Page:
Curious Theatre Company

You can't go wrong with season tickets for Curious Theatre Company: Give them to friends, and they'll be thinking about you with gratitude several times over the course of the year. Curious brings the best and most-talked-about contemporary work to Denver — plays you've read about with interest but assumed you'd never get to see — and stages them with skill, artistry and integrity. The price for a five-play season ranges from $115 (for seniors) to $210, and there are added perks, like getting a discount on the second ticket if you bring a friend and — if you buy the expensive package — opening-night parties where you can mingle with the actors.

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The extensive art collection at Denver International Airport has paid for itself in publicity alone. There's "Mustang," the all-but-fire-breathing stallion by Luis Jiménez that still inspires fear in the timid, and the enigmatic Leo Tanguma murals that have spawned a thousand conspiracy theories. But there are also works with a quieter presence, like Betty Woodman's sumptuous "Balustrade," which many travelers miss because it's on level six of Jeppesen Terminal. Woodman has taken the baluster shape and put her own signature spin on it, creating rows of them out of expressively worked ceramics.

Best Reason for the Biennial of the Americas to Return

Denver Night

The Biennial of the Americas returned this past summer, an odd three years after its debut, and Denver Night alone was reason to welcome it back. Masterminded by the MCA's Adam Lerner and sound artist Chris Kallmyer in the spirit of blurring the edges between art and fun, the climactic gathering, which qualified as a "happening" of major dimensions, included an opera for dogs, an interactive light installation by Boulder artist Jen Lewin, Viviane Le Courtois's welcoming Human Grazing Experiment and, most notably, a fine finale to Nick Cave's stay in Denver — HEARD•DAM, which let loose an army of Cave's flowing horse Soundsuits into the park, to the delight of all. It was a world-class evening for a world-class town.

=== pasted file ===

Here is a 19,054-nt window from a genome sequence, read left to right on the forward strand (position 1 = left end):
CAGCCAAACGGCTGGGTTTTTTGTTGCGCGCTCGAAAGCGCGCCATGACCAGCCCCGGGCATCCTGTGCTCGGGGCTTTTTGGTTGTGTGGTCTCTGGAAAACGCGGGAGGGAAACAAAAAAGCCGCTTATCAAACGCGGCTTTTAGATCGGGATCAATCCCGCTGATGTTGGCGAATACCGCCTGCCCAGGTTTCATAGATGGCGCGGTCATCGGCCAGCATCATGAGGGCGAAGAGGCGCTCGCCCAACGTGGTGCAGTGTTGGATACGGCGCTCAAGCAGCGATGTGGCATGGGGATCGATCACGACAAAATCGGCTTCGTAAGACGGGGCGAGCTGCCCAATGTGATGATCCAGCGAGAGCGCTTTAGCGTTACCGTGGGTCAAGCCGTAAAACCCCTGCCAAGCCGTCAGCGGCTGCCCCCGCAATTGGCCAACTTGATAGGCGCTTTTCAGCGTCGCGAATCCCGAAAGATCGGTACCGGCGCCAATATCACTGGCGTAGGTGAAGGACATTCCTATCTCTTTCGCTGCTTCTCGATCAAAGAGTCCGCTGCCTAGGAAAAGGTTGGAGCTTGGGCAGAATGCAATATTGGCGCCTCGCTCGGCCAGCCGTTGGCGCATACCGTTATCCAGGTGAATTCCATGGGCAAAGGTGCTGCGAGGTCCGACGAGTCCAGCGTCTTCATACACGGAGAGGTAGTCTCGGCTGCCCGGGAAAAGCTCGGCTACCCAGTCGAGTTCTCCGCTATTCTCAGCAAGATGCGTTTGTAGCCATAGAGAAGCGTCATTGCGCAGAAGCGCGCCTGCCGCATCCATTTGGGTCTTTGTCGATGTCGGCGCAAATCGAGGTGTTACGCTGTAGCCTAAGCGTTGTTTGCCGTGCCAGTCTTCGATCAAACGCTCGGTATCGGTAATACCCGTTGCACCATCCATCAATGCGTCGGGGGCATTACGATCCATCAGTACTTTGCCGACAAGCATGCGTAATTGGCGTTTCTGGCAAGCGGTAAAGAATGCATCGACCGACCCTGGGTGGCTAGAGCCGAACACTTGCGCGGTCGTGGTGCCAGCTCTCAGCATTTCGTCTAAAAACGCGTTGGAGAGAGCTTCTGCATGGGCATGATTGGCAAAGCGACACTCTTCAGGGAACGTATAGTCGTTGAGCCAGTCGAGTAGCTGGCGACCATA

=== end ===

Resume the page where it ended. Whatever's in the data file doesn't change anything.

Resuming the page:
Pablo Kjolseth of the International Film Series is more than a curator: He's a man with a mission who juggles a mixture of new and old art-film and pop-culture oddities, current sleepers and cult favorites on IFS screens every fall and spring semester at CU-Boulder. And the series has only gotten better over time: With new digital equipment, Kjolseth can present the contemporary films everyone's talking about while still offering the celluloid classics and archival prints that have always been the backbone of the series. Kjolseth loves film, and it shows in every knowledgeably sculpted schedule. Long love the IFS!

Larimer Lounge
Jeff Davis

After singer Shawn Strub left 40th Day in 1993, the band struggled on for another couple of years before splitting. And while its influence could be heard in bands like Space Team Electra, 40th Day faded into almost complete obscurity. Then, in 2012, bassist James Nasi and guitarist Neil Satterfield played a show with a set list that included a handful of 40th Day songs, and from there, the plucky Nasi contacted the remaining members from the band's heyday, finding all but original drummer Sid Davis available to relive the Denver classics found on albums like Lovely Like a Snake. With Davis's blessing, the group got together with Sympathy F's Tony Morales on drums and made 40th Day's hard-edged yet ethereal music feel anything but dated.